Constitution of 1812 Bridge (Cádiz, Spain)
COUNTRY | Spain
REGION | Europe
SECTOR | transport
SUB-SECTORS | rail, roads, bridges and tunnels
QII Principles | Principle 3: Environmental Considerations, Principle 4: Building Resilience
QII Sub-Principles | 2: Operation and maintenance, 2: Technological innovation, 3: Ecosystems, 3: Biodiversity, 3: Climate, 4: Disaster risk Management, 5: Vulnerable environments
It is the second bridge that crosses over to Cádiz from the mainland, after Carranza bridge, and one of the highest bridges in Europe, with a gauge of 69 meters and a total length of 5 kilometres. It is the third access to the city, along with the isthmus San Fernando and the Carranza bridge. Given the large width of the deck, it will be a high-capacity bridge: a motorway with two lanes in each direction and two lanes reserved for metropolitan public transport such as the Cádiz Bay tram-train.
It has two 180 m pylons, one in the sea and the other in Cabezuelas Harbour, a 540-meter span and 69 meters of vertical clearance. The bridge also includes a 150-meter removal span.
Cadiz's first bridge, the Carranza bridge, was inaugurated in 1969, and is now crossed by some 40,000 vehicles per day. In 1982 the Spanish government accepted the need for a second bridge.
Its construction has been contracted to the joint venture formed by Dragados and DRACE (Special and Dragados Construcciones). The project had a cost of 510 million euros and its execution time was eight years.
Construction began in 2008 and the bridge was opened on September 24, 2015. However, the first projects began to be designed in the 1970s.
Relevance to QII
The Constitution of 1812 Bridge is an example for QII because of its uniqueness: the third European bridge of its kind in length and its construction in an environmentally and culturally sensitive environment. In addition, the project was financed from public budgets.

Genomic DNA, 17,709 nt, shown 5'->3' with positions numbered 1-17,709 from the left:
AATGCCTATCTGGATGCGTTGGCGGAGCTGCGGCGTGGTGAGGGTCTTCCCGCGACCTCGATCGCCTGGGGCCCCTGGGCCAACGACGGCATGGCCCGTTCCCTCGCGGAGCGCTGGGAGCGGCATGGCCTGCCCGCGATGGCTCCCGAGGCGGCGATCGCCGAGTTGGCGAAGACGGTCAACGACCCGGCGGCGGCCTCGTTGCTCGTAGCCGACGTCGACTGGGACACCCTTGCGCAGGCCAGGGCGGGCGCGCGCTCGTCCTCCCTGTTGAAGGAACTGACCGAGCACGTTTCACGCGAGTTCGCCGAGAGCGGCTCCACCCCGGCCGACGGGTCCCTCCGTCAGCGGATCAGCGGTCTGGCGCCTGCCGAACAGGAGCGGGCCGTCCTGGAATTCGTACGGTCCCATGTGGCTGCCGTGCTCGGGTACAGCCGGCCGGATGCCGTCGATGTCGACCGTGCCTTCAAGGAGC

The Constitution of 1812 Bridge was inaugurated in 2015. Since its opening it has improved Cadiz' connectivity with the rest of the region, both by public and private transport, reducing congestion and travel times. This bridge, together with the improvement works at the port of Cadiz, has boosted the transport of goods. It has also boosted previously depressed industrial areas.
On the other hand, during the design and construction, numerous environmental challenges had to be faced (the bridge is over the Bay of Cadiz) and the connection with the city (accesses, preservation of archaeological sites, etc.).
The project and construction of the bridge was directed by the Ministry of Transport, Mobility and Urban Agenda of Spain. This Ministry financed the work from the public budget. It also supervised and monitored the different aspects: economic, environmental, etc.
Name of Institution
Ministry of Transport, Mobility and the Urban Agenda of Spain.